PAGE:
For the aforementioned reasons, we AFFIRM the denial of qualified immunity to the correctional officers, Tipton, and Dr. Boduch, REVERSE the denial of qualified immunity to Yager, Haggard, Wright, and Rose, and REMAND this case for further proceedings consistent with this opinion.
In my view the correctional officers are entitled to claim qualified immunity because Phillips has not "allege[d] facts [in the complaint] which, if true, would show that [each officer] being sued subjectively perceived facts from which to infer substantial risk to the prisoner, that he did in fact draw the inference, and that he then disregarded that risk." Comstock v. McCrary, 273 F.3d 693, 703 (6th Cir. 2001).
At the heart of this case lies the Eighth Amendment which proscribes "cruel and unusual punishment." U.S. CONST, amend. VIII. Ordinarily, any state jailer who imposes such punishment may be made to respond in damages.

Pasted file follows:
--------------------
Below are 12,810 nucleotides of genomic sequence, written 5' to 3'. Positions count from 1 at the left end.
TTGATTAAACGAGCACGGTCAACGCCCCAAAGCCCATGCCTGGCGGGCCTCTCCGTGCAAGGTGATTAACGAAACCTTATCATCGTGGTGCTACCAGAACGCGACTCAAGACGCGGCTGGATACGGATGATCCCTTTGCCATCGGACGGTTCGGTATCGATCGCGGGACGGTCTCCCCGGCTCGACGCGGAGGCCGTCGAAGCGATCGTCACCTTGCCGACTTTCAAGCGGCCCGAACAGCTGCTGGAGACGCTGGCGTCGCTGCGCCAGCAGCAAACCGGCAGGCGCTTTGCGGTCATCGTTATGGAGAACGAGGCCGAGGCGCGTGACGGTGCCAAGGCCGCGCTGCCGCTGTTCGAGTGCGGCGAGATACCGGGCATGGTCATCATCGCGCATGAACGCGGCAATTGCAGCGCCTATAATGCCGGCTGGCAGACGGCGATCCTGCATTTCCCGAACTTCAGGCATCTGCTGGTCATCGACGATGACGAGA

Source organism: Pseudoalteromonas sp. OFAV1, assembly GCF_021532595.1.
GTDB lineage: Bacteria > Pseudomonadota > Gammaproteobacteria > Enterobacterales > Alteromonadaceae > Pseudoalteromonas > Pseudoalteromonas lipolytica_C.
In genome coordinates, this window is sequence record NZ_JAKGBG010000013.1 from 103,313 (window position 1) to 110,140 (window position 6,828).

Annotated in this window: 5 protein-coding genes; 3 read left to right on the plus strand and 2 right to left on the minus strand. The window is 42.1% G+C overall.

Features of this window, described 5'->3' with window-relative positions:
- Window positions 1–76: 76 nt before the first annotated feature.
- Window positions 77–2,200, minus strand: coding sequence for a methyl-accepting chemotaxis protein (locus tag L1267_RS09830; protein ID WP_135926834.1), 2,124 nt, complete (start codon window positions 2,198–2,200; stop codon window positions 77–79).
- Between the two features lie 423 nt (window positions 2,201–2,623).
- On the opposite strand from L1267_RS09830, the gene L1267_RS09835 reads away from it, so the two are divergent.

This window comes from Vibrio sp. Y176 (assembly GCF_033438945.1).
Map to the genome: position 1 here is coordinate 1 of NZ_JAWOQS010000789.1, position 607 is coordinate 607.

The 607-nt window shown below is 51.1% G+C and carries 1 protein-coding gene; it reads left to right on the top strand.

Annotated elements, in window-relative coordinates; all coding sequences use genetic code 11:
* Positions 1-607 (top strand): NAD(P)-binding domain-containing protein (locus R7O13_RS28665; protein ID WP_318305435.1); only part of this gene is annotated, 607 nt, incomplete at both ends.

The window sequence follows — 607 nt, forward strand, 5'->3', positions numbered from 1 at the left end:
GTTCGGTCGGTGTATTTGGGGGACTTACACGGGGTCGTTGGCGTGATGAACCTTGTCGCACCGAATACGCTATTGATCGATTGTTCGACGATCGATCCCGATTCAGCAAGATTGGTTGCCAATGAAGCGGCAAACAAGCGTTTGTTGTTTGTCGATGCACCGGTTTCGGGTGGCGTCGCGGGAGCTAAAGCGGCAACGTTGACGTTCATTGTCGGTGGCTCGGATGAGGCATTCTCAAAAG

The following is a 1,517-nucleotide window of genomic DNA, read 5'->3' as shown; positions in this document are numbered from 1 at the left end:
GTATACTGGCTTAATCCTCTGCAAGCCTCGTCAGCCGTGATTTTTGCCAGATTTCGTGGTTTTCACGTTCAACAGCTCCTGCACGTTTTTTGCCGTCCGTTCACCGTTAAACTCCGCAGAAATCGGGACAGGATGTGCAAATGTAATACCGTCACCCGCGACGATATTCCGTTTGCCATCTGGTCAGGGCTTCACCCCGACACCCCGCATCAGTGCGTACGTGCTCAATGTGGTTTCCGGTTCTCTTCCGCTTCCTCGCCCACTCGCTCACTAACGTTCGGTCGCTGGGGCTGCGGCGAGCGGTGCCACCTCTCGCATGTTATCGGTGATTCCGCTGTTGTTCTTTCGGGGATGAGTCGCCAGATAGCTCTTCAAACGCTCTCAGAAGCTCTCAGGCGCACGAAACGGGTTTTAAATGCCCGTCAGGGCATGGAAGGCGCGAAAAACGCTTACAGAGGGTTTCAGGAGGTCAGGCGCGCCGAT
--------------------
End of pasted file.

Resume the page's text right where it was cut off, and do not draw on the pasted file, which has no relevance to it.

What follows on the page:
The Supreme Court has held that when the victim of mistreatment by the jailers is a pretrial detainee, his entitlement to recovering damages is rooted in the Due Process Clause of the Fourteenth Amendment. City of Revere v. Massachusetts Gen. Hosp., 463 U.S. 239, 244, 103 S.Ct. 2979, 77 L.Ed.2d 605 (1983). The pretrial detainee succeeds in alleging an Eighth Amendment violation or something analogous to it merely by asserting "deliberate indifference to [his] serious medical needs." Estelle v. Gamble, 429 U.S. 97, 104, 97 S.Ct. 285, 50 L.Ed.2d 251 (1976). Additionally, jailers may he held liable to pretrial detainees for "deliberate indifference" to the detainee's "serious medical needs" if the complainant can prove that the accused jailer ". subjectively perceived facts from which to infer substantial risk to the prisoner,  that he did in fact draw the inference, and  that he then disregarded that risk." Comstock, 273 F.3d at 703.